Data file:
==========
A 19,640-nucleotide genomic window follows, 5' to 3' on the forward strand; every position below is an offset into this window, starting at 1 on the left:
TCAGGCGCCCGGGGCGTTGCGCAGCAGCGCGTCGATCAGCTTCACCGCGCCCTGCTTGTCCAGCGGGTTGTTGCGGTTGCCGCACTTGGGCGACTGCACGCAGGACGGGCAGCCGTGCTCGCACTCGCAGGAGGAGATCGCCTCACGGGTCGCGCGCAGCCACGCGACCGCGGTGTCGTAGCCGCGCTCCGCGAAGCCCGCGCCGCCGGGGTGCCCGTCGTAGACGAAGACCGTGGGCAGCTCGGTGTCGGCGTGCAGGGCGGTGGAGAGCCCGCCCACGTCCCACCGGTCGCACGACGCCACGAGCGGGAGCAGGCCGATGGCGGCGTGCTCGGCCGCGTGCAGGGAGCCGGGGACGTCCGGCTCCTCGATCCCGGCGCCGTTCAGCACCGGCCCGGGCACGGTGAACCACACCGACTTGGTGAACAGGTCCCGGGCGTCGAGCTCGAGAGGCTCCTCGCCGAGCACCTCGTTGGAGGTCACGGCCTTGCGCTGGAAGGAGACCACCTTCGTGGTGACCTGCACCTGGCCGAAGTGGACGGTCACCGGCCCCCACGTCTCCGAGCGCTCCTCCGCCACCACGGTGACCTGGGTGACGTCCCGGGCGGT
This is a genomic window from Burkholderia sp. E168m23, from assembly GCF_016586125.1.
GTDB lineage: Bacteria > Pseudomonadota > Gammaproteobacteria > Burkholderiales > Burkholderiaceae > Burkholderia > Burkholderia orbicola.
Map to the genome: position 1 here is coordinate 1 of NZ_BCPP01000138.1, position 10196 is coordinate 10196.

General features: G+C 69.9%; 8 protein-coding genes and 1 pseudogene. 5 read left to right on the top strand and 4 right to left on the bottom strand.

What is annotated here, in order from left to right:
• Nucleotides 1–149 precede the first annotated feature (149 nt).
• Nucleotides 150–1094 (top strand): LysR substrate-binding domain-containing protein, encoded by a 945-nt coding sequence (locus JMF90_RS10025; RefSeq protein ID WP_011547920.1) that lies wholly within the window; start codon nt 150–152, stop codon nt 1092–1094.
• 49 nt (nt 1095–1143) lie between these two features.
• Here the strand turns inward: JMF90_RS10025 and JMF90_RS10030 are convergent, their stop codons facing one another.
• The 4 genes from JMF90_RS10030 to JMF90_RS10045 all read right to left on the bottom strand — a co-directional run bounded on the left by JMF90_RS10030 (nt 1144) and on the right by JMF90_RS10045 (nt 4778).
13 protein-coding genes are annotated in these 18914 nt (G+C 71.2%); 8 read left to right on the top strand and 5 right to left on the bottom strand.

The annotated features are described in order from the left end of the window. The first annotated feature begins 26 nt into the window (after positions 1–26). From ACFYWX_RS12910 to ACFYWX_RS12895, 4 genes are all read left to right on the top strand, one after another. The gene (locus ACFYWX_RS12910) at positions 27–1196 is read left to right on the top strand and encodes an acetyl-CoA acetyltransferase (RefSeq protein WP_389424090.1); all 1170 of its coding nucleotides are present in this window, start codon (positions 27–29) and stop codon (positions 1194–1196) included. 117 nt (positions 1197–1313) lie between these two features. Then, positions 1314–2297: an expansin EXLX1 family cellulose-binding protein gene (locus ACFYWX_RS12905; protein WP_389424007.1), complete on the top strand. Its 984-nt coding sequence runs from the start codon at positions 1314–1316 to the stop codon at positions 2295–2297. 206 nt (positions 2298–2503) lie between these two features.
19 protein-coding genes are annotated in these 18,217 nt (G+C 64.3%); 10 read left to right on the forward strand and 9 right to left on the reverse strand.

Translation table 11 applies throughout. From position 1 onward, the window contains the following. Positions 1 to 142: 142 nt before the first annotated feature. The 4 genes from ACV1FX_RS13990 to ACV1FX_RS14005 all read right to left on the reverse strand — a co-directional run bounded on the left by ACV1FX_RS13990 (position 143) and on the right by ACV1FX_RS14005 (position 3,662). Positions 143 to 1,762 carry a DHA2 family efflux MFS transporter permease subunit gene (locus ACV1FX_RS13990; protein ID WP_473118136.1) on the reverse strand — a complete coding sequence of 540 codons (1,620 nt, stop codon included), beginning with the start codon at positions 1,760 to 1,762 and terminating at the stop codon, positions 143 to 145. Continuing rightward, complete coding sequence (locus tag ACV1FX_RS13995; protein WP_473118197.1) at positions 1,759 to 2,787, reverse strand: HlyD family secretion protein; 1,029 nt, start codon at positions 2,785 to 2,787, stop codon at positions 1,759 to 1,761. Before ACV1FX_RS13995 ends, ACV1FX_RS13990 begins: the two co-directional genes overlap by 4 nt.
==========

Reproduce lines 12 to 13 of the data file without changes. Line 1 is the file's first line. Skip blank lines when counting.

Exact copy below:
• The 4 genes from JMF90_RS10030 to JMF90_RS10045 all read right to left on the bottom strand — a co-directional run bounded on the left by JMF90_RS10030 (nt 1144) and on the right by JMF90_RS10045 (nt 4778).
13 protein-coding genes are annotated in these 18914 nt (G+C 71.2%); 8 read left to right on the top strand and 5 right to left on the bottom strand.